Having now entered my 12th year as a maths teacher and witnessed the evolution of the mathematics classroom in that time, I find that my favourite resource is still the show me board (see this Prezi put together by an excellent NQT in our department). I have, in the past, had my own Qwizdom set to use with my classes and have flirted with using Socrative but nothing beats good old fashioned mini-whiteboards for instant feedback and participation from all members of a class. I have an element of this in most of my lessons and using them effectively is something of an art I have developed over the years (I have been meaning to video myself using them in a lesson and will upload it here soon. Watch this space!). I love the fact that not only can they be used as an assessment tool, but they can also be used to build and deepen understanding through well thought out questioning.
So what on earth are ‘Show me boards 2.0’? Well, it’s an idea that I have developed over the past couple of years where I use a combination of interactive excel spreadsheets, alongside a template stuffed into a plastic wallet. Below is an example of an activity I designed to build up the idea of factorising quadratics with a year 10 group.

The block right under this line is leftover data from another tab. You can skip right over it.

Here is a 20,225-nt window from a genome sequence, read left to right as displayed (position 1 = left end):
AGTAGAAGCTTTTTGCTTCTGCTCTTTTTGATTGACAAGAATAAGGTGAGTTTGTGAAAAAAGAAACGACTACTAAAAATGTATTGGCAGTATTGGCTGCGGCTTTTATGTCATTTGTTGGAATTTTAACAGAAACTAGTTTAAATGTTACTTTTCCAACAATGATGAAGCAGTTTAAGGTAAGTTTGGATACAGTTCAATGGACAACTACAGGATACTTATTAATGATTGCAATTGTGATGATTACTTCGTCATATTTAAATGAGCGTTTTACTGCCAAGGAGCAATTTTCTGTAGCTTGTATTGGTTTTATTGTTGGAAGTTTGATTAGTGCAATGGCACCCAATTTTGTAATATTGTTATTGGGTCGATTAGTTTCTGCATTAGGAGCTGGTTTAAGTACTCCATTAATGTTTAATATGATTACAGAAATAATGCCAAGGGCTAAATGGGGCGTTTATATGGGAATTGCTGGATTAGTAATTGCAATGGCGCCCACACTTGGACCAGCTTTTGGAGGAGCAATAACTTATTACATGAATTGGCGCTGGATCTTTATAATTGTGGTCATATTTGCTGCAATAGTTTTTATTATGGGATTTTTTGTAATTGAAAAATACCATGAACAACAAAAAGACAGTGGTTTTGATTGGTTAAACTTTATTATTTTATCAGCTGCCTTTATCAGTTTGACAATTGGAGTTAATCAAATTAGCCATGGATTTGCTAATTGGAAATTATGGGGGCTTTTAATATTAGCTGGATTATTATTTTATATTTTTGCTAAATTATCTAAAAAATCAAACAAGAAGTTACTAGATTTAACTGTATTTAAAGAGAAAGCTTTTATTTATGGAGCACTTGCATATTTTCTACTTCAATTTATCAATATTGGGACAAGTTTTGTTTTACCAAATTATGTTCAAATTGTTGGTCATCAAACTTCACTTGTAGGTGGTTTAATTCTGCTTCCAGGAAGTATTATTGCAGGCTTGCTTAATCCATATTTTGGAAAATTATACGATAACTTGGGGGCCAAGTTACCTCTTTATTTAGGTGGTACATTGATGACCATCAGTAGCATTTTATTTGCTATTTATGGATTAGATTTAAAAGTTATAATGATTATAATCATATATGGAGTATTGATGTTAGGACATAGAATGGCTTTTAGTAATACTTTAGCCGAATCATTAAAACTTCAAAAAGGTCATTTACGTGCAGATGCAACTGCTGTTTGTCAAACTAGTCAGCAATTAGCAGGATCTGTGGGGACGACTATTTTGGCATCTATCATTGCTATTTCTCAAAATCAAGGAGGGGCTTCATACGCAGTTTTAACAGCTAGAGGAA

The idea is that the pupils have a blank version of the interactive sheet in front of them along with a dry marker pen. You reveal bits of the spreadsheet and the pupils copy down the information onto their show me boards. They then work out and fill in the rest of the information. If any students struggle, you can individually give them more information. If they are all finding it easy, you give them less/different information the next time. As a teacher, you get to be in control of the pace and the challenge of the whole activity throughout. You are also able to pick up on any misconceptions throughout and talk about them and deal with them through your questioning.
A few tips..
- Store all your templates in 1 set of plastic wallets and get your pupils to move the one you are using in that lesson to the front.
- Make sure when you finish using them in a lesson, you get them to wipe them clean otherwise it is a pain to clean them!
- Use them as reusable worksheets for things like cross-numbers or number puzzles.
- Get them to hold up their boards together so that you get an accurate picture of each students understanding.
- Have some “what would happen if..”, “can you explain why..” etc. questions ready for students who are finding the tasks easy.
I have put together a few of these and am always looking to add to my collection. If you think of any great ideas, please let me know and I will do my best to put something together..
Click here to see the ones I have created so far, including the factorising quadratics one above.